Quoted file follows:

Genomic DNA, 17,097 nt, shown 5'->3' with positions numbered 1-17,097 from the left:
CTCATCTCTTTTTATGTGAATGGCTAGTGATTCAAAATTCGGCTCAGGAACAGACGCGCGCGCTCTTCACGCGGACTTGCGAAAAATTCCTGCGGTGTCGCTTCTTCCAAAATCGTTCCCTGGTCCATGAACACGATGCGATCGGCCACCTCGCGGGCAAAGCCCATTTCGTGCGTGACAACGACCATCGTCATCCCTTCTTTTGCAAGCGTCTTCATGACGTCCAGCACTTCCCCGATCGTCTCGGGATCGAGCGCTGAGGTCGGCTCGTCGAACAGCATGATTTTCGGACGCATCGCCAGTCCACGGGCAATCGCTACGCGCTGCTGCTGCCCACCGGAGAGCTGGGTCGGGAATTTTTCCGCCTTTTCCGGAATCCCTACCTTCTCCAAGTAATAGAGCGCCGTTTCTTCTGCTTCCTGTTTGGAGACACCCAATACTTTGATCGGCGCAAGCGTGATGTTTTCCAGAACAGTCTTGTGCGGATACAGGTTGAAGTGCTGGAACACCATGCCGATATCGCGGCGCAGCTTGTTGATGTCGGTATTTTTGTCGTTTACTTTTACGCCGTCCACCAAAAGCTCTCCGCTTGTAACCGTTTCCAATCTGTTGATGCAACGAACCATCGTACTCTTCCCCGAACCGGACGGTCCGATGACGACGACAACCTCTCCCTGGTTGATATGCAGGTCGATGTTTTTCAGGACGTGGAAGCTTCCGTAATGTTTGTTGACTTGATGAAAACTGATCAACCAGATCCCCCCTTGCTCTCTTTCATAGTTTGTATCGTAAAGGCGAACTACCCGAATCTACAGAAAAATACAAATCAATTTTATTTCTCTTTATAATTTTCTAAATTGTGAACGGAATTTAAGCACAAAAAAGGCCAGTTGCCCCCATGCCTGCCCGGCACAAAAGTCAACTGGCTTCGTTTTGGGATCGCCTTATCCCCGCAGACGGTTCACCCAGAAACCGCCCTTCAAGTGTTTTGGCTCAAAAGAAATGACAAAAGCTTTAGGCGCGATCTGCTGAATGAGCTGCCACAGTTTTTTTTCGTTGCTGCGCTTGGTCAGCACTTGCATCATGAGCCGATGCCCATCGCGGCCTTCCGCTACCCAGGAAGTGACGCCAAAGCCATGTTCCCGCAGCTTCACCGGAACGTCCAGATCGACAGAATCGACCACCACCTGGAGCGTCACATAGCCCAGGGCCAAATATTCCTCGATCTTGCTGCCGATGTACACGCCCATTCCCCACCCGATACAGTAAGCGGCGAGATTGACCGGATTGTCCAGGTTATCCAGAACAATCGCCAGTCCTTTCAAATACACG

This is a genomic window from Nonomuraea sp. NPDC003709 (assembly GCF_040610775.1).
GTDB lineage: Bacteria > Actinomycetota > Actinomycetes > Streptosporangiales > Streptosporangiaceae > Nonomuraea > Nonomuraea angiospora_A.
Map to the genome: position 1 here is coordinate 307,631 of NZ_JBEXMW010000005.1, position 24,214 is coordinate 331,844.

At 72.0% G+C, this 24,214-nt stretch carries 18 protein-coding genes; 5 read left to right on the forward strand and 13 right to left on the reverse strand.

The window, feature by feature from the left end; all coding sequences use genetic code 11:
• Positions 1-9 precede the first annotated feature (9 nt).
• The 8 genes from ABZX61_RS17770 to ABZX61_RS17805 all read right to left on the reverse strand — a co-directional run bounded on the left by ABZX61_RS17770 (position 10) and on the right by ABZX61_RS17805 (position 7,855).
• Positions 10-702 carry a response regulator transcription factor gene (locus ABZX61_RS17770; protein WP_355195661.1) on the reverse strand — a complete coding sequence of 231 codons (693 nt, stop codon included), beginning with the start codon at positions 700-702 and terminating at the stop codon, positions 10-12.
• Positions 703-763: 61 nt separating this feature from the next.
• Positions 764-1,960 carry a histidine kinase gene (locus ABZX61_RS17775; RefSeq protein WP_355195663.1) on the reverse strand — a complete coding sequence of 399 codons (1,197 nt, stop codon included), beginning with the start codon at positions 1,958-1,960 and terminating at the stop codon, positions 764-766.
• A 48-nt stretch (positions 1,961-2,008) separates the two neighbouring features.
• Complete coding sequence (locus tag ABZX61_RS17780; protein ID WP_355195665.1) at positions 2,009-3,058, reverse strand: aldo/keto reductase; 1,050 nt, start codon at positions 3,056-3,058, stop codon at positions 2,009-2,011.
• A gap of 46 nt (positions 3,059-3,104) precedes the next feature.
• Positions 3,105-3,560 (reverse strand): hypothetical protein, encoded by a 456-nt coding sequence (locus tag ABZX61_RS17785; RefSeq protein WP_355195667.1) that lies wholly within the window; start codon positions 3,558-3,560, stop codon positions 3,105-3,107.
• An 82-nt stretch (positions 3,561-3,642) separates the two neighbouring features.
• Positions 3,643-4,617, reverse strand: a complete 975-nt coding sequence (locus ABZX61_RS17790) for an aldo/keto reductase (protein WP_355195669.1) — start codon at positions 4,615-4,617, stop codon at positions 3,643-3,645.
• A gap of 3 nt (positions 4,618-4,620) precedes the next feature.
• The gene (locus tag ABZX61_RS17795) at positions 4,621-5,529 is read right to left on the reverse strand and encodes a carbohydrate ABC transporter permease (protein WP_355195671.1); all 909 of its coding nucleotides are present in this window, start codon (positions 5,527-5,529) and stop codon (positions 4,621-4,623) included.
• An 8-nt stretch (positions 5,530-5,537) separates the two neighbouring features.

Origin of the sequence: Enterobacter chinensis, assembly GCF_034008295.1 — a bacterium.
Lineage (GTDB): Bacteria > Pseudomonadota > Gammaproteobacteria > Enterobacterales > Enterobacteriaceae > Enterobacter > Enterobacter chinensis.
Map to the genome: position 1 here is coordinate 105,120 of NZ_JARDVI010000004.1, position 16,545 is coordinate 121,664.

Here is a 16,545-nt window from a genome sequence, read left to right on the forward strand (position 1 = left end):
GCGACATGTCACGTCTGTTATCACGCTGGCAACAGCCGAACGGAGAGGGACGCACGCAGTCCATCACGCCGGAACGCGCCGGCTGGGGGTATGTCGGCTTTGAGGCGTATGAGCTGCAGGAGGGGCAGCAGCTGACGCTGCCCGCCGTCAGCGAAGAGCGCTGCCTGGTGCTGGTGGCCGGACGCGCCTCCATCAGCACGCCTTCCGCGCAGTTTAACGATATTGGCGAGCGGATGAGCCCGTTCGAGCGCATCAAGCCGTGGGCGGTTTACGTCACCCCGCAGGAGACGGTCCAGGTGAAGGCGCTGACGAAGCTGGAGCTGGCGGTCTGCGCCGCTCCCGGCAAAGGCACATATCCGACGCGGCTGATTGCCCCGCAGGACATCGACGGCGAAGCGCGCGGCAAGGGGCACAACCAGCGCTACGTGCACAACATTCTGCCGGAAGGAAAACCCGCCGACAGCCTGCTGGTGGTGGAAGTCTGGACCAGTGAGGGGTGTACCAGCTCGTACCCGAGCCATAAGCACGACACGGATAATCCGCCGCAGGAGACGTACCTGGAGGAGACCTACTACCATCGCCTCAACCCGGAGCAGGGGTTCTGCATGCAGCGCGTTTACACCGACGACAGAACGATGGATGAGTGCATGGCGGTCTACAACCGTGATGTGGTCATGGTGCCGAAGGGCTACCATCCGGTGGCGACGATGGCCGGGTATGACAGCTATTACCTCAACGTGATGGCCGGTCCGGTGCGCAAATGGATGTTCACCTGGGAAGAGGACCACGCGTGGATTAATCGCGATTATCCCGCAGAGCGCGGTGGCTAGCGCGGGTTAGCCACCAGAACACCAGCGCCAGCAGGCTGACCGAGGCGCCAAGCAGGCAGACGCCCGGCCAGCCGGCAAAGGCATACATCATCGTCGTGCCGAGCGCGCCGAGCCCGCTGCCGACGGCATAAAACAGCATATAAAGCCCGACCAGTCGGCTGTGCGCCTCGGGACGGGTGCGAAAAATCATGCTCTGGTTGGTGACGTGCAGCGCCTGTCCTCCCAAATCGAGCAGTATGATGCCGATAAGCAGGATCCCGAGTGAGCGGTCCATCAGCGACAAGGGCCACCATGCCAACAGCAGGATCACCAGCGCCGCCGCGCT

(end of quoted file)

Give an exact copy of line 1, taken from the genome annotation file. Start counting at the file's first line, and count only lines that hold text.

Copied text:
Genomic DNA, 17,097 nt, shown 5'->3' with positions numbered 1-17,097 from the left: